President Biden has said that he experienced an “epiphany” while in high school that led him to support gay marriage — but his voting record as a senator and remarks made over the following decades suggest otherwise.
Biden, 80, was asked during an interview Monday by ”The Daily Show” host Kal Penn about his evolving views on same-sex marriage and how the federal government could protect LGBTQ Americans.
The president answered Penn: “I can remember exactly where my epiphany was” before launching into a story about his father dropping him off when he was a high school senior.
“I remember about to get out of the car and I look to my right and two well-dressed men in suits kissed each other. … And I’ll never forget it, I turned and looked at my dad and he said ‘Joey, it’s simple. They love each other,’” Biden recalled.
“It’s just that simple, it doesn’t matter whether it’s same-sex or a heterosexual couple, you should be able to be married,” he continued. “So what is the problem?”
But before Biden signed the Respect for Marriage Act last December and made comments in support of gay marriage in 2012 that prompted President Barack Obama to adopt the same position, he had a long track record of opposing legal recognition of same-sex couples.
In 1996, Biden, then a Democratic senator from Delaware, voted in favor of the Defense of Marriage Act, which declared that states were not required to recognize same-sex marriages performed in another state and defined marriage as being between a man and a woman.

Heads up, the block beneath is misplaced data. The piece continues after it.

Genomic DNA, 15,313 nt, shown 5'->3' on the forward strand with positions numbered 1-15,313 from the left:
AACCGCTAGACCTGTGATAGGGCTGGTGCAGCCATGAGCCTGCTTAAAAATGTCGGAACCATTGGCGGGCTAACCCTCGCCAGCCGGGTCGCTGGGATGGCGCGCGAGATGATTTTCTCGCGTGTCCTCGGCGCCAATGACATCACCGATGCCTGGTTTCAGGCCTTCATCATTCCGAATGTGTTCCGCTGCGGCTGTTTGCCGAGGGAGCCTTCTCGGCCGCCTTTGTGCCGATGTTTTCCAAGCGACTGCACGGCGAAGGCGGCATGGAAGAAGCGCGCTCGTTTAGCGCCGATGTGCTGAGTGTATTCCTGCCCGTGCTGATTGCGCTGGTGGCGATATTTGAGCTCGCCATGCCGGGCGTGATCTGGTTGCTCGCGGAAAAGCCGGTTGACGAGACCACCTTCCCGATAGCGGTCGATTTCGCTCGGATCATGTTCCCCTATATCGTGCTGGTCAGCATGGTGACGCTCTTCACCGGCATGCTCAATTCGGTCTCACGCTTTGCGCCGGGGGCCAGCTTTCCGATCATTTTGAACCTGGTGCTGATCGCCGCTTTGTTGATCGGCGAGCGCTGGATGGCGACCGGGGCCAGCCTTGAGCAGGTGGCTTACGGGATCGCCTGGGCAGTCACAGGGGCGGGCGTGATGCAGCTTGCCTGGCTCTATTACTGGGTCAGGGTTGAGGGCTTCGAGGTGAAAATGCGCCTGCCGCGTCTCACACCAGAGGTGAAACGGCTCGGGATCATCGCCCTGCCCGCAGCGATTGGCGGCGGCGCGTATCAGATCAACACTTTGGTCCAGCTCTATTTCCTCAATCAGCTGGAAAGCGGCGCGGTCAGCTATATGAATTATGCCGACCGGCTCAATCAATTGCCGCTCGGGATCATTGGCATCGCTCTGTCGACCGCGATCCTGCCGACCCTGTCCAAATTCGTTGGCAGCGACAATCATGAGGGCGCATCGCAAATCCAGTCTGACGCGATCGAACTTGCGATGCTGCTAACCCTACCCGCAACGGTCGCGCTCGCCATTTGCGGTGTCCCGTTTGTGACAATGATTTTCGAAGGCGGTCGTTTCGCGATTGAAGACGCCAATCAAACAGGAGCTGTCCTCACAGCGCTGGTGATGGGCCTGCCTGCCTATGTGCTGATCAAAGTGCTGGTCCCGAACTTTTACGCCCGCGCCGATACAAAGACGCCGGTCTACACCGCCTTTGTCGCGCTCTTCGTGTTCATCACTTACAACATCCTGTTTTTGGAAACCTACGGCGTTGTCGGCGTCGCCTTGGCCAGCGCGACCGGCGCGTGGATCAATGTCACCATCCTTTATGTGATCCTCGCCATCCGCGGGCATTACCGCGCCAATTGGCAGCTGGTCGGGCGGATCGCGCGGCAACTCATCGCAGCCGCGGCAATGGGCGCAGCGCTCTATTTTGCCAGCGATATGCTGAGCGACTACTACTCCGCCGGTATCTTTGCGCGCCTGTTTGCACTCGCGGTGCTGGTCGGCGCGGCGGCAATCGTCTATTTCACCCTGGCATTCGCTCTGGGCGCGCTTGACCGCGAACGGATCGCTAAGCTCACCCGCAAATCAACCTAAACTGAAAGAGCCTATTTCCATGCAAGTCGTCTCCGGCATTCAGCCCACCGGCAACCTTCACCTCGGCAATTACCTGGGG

Two years earlier, Biden was on board with a measure proposed by Republican Sens. Robert Smith of New Hampshire and Jesse Helms of North Carolina that cut federal funds to schools that taught acceptance of homosexuality.
In 1973, a dozen years after he graduated high school, Biden told his Delaware constituents that his “gut reaction” to a question about gays working for the federal government was that they would be “security risks.”
During an appearance on “Meet the Press” in 2006, Biden was asked about President George W. Bush’s efforts to press Congress to pass the Federal Marriage Amendment, which would have banned same-sex marriage across the US.
“We already have a law, the Defense of Marriage Act,” he said at the time. “We’ve all voted.”
“Look, marriage is between a man and a woman and states must respect that,” Biden continued at the time. “Nobody’s violated that law, there’s been no challenge to that law. Why do we need a constitutional amendment? Marriage is between a man and a woman.”